PURPOSE: Immunological functions are altered following physical injury. The magnitude of the immunological response is dependent on the initial injury. However, variability in the immune response exists within and between patients where only some patients are at risk of developing complications such as systemic inflammatory response syndrome after injury. This systematic review and meta-analysis assessed whether lipopolysaccharide (LPS) induced cytokine production capacity of leucocytes can be used as a functional test to predict the risk of developing complications after injury.
METHODS: Medline, Embase and Web of Science were systematically searched to identify articles that investigated the association between LPS induced cytokine production capacity in leucocytes and any clinical outcome after surgery or trauma. Where sufficient information was supplied, a meta-analysis was performed to determine the overall clinical outcomes.
RESULTS: A total of 25 articles out of 6765 abstracts identified through the literature search were included in this review. Most articles described a positive association between cytokine production capacity and the development of inflammatory complications (n = 15/25). Coincidingly, the meta-analysis demonstrated that TNFα (Hedges g: 0.63, 95% CI 0.23, 1.03), IL-6 (Hedges g: 0.76, 95% CI 0.41, 1.11) and IL-8 (Hedges g: 0.93, 95% CI 0.46, 1.39) production capacity was significantly higher, one day after injury, in patients who developed inflammatory complications compared to patients who did not following trauma or surgical intervention. No significant difference was observed for IL-1β.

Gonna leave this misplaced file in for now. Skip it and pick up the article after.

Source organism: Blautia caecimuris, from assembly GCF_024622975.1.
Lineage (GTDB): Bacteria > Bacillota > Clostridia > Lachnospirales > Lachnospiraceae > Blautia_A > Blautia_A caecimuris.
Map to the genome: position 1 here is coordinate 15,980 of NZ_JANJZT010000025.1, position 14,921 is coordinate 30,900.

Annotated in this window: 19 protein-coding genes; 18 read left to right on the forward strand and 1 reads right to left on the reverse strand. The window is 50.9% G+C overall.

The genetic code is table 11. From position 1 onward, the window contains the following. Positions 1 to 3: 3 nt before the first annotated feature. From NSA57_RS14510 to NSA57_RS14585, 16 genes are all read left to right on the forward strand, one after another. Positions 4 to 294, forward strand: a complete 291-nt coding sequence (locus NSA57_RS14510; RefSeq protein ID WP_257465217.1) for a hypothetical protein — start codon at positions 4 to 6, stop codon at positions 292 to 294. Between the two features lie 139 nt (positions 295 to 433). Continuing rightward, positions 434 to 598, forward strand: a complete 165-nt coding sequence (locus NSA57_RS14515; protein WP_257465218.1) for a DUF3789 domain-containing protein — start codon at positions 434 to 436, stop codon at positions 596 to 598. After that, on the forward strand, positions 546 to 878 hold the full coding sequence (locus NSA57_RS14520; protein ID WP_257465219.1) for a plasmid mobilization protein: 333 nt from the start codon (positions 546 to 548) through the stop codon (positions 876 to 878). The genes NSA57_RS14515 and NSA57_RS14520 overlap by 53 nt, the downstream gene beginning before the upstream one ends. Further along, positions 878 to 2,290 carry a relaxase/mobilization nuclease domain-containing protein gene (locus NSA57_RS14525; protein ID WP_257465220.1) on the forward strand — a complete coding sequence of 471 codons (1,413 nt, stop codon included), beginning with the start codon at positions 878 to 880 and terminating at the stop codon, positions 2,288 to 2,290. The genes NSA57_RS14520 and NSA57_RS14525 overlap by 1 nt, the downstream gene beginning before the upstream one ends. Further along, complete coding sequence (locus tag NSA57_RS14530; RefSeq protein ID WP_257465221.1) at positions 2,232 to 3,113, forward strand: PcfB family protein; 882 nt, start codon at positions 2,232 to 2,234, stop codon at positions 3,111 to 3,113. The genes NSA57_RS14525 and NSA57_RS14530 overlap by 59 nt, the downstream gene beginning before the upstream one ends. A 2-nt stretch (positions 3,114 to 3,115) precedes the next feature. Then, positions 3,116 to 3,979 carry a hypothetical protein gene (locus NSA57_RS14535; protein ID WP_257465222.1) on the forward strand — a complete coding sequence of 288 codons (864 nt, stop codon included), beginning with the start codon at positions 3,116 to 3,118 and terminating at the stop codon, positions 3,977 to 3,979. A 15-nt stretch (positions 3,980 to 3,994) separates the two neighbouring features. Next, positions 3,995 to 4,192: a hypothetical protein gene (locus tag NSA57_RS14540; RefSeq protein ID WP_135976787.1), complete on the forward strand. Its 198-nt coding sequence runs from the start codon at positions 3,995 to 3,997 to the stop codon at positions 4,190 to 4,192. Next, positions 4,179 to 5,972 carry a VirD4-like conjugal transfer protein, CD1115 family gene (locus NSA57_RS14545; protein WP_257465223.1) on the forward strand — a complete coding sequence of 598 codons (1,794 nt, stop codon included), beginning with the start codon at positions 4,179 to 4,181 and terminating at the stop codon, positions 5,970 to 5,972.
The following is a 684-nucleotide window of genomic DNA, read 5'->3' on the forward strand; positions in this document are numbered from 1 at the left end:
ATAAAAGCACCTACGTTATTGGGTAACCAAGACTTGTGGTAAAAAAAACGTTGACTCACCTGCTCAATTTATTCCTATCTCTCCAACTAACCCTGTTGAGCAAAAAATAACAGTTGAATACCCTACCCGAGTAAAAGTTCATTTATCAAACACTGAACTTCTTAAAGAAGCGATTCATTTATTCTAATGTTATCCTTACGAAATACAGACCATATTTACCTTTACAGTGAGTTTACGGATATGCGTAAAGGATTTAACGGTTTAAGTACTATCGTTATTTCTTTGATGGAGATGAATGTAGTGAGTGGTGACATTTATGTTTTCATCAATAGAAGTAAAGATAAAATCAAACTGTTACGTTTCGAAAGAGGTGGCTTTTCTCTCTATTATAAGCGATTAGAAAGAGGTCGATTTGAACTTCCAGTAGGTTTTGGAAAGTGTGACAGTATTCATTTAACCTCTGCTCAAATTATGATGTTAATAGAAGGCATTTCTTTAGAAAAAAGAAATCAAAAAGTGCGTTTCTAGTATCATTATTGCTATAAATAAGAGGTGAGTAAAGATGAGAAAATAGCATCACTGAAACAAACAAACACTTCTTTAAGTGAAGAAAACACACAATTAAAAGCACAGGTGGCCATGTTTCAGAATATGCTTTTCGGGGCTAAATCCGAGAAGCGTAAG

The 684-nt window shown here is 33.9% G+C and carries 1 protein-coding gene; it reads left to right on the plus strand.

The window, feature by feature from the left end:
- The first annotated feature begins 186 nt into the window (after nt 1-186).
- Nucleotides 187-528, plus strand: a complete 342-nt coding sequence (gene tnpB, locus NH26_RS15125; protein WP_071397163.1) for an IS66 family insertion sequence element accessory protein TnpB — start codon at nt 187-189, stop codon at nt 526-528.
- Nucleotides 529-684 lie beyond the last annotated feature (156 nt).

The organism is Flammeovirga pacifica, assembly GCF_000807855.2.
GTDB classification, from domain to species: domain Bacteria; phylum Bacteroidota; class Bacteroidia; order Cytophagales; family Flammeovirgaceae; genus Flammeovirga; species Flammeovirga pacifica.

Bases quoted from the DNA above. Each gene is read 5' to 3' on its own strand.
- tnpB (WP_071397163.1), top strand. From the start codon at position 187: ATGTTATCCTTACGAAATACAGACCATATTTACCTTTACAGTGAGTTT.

CONCLUSION: The associations of elevated LPS-induced cytokine production capacity with the risk of developing inflammatory complications are consistent with previous theories that proposed excessive inflammation is accompanied by anti-inflammatory mechanisms that results in a period of immunosuppression and increased risk of secondary complications. However, immunological biomarkers for risk stratification is still a developing field of research where further investigations and validations are required.